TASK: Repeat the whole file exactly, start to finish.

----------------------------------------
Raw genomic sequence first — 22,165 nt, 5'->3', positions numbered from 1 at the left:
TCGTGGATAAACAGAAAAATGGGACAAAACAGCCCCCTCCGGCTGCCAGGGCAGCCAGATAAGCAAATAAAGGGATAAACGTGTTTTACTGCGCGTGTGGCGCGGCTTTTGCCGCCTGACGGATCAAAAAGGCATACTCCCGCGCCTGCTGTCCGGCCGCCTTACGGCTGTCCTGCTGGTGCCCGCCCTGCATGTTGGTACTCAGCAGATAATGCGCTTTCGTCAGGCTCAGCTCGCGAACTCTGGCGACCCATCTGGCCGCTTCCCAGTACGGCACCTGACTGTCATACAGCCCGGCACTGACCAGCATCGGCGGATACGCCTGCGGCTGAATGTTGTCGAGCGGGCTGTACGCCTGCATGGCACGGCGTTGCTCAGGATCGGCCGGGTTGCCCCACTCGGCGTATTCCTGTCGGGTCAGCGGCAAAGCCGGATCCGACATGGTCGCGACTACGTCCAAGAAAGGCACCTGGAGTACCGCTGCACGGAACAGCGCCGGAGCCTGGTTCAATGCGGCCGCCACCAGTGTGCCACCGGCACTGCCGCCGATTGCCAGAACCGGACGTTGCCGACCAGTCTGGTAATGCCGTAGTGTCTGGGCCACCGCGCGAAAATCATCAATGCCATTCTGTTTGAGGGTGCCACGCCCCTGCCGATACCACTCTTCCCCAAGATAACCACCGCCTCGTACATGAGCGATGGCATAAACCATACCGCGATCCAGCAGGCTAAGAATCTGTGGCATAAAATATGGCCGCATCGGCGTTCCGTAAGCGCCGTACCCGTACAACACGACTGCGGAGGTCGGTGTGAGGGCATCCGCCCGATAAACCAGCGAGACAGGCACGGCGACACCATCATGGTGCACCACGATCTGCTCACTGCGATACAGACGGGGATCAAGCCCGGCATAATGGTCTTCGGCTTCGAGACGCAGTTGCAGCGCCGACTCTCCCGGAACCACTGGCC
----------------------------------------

Raw genomic sequence first — 22,165 nt, 5'->3', positions numbered from 1 at the left:
TCGTGGATAAACAGAAAAATGGGACAAAACAGCCCCCTCCGGCTGCCAGGGCAGCCAGATAAGCAAATAAAGGGATAAACGTGTTTTACTGCGCGTGTGGCGCGGCTTTTGCCGCCTGACGGATCAAAAAGGCATACTCCCGCGCCTGCTGTCCGGCCGCCTTACGGCTGTCCTGCTGGTGCCCGCCCTGCATGTTGGTACTCAGCAGATAATGCGCTTTCGTCAGGCTCAGCTCGCGAACTCTGGCGACCCATCTGGCCGCTTCCCAGTACGGCACCTGACTGTCATACAGCCCGGCACTGACCAGCATCGGCGGATACGCCTGCGGCTGAATGTTGTCGAGCGGGCTGTACGCCTGCATGGCACGGCGTTGCTCAGGATCGGCCGGGTTGCCCCACTCGGCGTATTCCTGTCGGGTCAGCGGCAAAGCCGGATCCGACATGGTCGCGACTACGTCCAAGAAAGGCACCTGGAGTACCGCTGCACGGAACAGCGCCGGAGCCTGGTTCAATGCGGCCGCCACCAGTGTGCCACCGGCACTGCCGCCGATTGCCAGAACCGGACGTTGCCGACCAGTCTGGTAATGCCGTAGTGTCTGGGCCACCGCGCGAAAATCATCAATGCCATTCTGTTTGAGGGTGCCACGCCCCTGCCGATACCACTCTTCCCCAAGATAACCACCGCCTCGTACATGAGCGATGGCATAAACCATACCGCGATCCAGCAGGCTAAGAATCTGTGGCATAAAATATGGCCGCATCGGCGTTCCGTAAGCGCCGTACCCGTACAACACGACTGCGGAGGTCGGTGTGAGGGCATCCGCCCGATAAACCAGCGAGACAGGCACGGCGACACCATCATGGTGCACCACGATCTGCTCACTGCGATACAGACGGGGATCAAGCCCGGCATAATGGTCTTCGGCTTCGAGACGCAGTTGCAGCGCCGACTCTCCCGGAACCACTGGCC